Written by: Arkadiusz Sieron, PhD
US home prices are surging, increasingly raising worries about inflation. Could gold follow houses? If so, why?
Home price growth in the US has accelerated even further, reaching a new record. The S&P/Case-Shiller U.S. National Home Price Index rose from 255.3 in May to 260.9 in June, boosting the annual percentage gain from 16.8% to 18.1%, as the chart below shows. That’s the largest jump since 1988 when the series began.
Why is it so important? Well, for two reasons. First, such quick growth in home prices increases the risk of a housing bubble and all related economic problems. Please note that home prices are surging now even faster than in the 2000s, which ended in a financial crisis and the Great Recession.
Second, rallying home prices add to the inflationary pressure. What’s important, this year’s impressive home inflation hasn’t shown up in the CPI yet. It will though, as increases in house prices translate into housing inflation, which lifts consumer price measures. This effect may be substantial, given that shelter represents one-third of the overall CPI and about 40% of the core CPI.
Indeed, the recent research from the Dallas Fed, entitled “Surging House Price Expected to Propel Rent Increases, Push Up Inflation”, finds that rising housing prices are usually a leading indicator for rents that are included in the CPI. According to the authors, the correlation between house price growth and rent inflation is the strongest with about an 18-month lag. It means that rent inflation is likely to increase substantially over the next two years, contributing materially to consumer price indexes:
Our forecasting model shows that rent inflation and OER inflation are expected to increase materially in 2022 and 2023. Given their weights in the core PCE price index (which excludes food and energy), rent and OER together are expected to contribute about 0.6 percentage points to 12-month core PCE inflation for 2022 and about 1.2 percentage points for 2023. These forecasts also suggest that rising inflation for rent and OER could push the overall and core PCE inflation rates above 2 percent in 2023, when current supply bottlenecks and labor shortages may have subsided.
So, this research suggests that inflation could stay significantly above the Fed’s target in the coming years and that it might be more persistent than it’s widely believed by the central bankers and Wall Street. In other words, the Fed’s own research suggests that the US central bank might be wrong in claiming that inflation will prove to be temporary – after all, the core inflation is expected to stay above 2%, even when supply-side disruptions resolve.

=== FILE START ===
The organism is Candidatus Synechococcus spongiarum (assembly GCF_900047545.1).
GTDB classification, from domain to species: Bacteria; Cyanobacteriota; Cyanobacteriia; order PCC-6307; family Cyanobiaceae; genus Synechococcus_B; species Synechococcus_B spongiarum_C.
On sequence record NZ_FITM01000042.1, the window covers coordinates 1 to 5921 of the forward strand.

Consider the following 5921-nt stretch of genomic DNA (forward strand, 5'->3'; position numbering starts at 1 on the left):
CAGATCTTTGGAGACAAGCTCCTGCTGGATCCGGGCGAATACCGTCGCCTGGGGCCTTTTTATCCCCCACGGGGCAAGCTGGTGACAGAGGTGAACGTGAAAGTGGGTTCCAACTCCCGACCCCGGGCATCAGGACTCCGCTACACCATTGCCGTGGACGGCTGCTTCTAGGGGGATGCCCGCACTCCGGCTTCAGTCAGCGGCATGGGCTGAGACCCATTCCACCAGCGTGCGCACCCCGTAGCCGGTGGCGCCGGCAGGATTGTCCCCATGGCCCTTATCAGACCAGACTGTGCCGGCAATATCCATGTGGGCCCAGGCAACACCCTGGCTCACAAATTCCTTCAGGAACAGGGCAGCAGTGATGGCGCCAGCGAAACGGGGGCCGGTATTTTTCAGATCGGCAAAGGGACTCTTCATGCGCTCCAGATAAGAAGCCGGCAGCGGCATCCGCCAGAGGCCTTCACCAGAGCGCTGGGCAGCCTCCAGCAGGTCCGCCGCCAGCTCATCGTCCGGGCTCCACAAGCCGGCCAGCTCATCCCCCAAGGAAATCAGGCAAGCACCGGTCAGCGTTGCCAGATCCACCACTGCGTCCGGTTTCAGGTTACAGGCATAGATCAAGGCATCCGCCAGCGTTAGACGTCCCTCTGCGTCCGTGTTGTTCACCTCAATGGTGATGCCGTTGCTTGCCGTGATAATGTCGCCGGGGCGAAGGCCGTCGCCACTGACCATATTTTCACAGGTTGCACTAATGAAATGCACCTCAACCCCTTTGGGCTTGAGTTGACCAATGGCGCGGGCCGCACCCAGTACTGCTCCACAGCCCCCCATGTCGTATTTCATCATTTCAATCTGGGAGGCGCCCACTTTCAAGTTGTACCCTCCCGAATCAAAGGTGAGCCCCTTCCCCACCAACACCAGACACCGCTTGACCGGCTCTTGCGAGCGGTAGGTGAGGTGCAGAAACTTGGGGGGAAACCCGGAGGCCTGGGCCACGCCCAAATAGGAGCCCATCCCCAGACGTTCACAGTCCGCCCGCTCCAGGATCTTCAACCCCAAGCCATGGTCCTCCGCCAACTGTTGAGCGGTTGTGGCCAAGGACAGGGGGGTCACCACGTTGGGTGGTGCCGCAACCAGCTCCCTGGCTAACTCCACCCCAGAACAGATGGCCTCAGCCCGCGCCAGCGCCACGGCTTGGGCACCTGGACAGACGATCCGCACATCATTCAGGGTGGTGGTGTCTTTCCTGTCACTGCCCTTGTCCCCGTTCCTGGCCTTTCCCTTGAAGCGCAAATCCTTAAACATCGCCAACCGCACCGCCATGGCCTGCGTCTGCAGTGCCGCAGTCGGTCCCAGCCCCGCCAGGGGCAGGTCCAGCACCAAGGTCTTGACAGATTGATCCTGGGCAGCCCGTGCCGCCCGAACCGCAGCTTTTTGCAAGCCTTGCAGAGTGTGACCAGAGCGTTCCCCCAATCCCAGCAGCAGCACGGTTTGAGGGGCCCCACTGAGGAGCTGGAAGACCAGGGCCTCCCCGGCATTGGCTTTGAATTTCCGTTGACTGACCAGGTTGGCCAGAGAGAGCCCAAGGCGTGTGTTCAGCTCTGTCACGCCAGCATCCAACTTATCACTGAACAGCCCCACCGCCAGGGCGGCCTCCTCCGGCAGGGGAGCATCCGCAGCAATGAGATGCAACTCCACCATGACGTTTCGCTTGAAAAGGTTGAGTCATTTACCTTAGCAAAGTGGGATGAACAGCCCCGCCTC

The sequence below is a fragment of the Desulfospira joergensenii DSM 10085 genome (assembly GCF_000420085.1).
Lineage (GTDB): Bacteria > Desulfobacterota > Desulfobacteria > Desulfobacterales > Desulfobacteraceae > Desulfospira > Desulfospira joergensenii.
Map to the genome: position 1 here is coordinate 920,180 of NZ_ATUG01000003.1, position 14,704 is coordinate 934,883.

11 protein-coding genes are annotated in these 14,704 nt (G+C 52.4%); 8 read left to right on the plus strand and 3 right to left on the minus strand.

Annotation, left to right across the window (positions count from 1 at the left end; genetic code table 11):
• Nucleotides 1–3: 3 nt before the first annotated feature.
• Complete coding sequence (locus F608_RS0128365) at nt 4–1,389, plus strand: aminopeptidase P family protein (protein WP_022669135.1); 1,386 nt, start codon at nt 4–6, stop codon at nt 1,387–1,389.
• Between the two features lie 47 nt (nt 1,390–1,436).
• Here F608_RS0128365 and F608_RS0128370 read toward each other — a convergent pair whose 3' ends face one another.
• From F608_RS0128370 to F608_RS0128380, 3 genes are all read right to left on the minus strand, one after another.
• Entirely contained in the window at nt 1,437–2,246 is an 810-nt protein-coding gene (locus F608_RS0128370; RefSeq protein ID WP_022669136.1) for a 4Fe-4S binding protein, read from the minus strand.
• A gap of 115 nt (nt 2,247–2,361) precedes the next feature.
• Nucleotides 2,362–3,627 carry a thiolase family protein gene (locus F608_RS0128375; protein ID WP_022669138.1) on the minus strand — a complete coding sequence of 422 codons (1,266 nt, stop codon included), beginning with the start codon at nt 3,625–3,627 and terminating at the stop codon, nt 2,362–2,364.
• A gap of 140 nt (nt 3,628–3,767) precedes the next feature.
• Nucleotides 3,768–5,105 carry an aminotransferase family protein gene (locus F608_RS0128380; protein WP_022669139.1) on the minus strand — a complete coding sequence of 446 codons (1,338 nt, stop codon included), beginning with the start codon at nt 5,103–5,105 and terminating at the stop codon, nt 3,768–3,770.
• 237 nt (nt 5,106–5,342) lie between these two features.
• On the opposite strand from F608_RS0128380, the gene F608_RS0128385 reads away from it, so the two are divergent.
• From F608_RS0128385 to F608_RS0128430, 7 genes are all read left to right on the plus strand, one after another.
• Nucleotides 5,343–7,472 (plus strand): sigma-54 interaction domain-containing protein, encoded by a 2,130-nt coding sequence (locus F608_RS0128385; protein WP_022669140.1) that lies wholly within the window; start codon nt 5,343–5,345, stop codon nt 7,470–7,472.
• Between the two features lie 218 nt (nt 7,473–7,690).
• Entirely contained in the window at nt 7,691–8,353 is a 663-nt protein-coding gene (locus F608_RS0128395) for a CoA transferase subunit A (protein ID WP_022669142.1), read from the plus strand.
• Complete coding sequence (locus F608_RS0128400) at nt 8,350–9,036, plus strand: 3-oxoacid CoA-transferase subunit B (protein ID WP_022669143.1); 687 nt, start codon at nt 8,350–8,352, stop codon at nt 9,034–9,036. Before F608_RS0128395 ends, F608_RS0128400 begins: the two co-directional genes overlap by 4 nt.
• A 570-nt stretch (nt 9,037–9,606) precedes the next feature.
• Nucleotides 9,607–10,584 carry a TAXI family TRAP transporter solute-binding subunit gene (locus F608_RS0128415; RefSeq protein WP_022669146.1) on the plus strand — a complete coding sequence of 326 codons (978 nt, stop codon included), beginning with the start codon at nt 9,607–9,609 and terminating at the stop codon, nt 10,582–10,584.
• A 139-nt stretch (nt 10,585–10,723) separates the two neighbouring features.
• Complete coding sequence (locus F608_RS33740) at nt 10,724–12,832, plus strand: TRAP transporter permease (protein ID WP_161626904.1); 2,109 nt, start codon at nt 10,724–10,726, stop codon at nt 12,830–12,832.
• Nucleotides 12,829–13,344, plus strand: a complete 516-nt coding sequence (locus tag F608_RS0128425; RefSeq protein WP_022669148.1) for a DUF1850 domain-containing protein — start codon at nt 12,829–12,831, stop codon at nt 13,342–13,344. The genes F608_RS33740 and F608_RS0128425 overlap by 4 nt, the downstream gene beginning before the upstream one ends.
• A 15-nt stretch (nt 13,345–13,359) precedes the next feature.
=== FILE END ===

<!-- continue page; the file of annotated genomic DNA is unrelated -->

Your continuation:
Importantly, soaring home prices are not the only factor adding to inflation worries. Another one is the fall in consumer confidence in August, partly because of stronger expectations of inflation. According to the Conference Board, consumers’ inflation expectations over the next year increased from 6.6% in July to 6.8% in August.
Last but not least, inflation in the Eurozone has also surged recently. It soared from 2.2% in July to 3% in August, far above expectations and the ECB’s target. The global character of inflation (although it’s stronger in the US) suggests that it’s not caused merely by idiosyncratic factors (as Powell claims), but rather by the combination of supply-side disturbances and demand factors, such as an increase in the money supply entering the economy through consumer spending.
Implications for Gold
What does it all mean for the gold market? Well, rising home prices imply that inflation will be higher in the future than widely expected. Higher inflation could increase the demand for gold as an inflation hedge. It’s also the best guarantee that real interest rates will stay low, which should support gold. More persistent inflation increases the odds of stagflation, gold’s favorite macroeconomic environment.
However, higher inflation could force the Fed to adopt a more hawkish stance and, for example, accelerate its tapering of quantitative easing, which could exert some downward pressure on gold. Actually, this is what is happening right now. Given high inflation, low bond yields and the US dollar in a sideways trend, gold seems undervalued to many analysts. On the other hand, the narrative about transitory inflation combined with the prospects of the Fed’s tightening cycle could make gold struggle.
Having said that, gold has recently managed to return above $1,800 again, while September is historically a good month for gold. So, we will see – this month’s FOMC meeting could be crucial in determining the yellow metal’s path.
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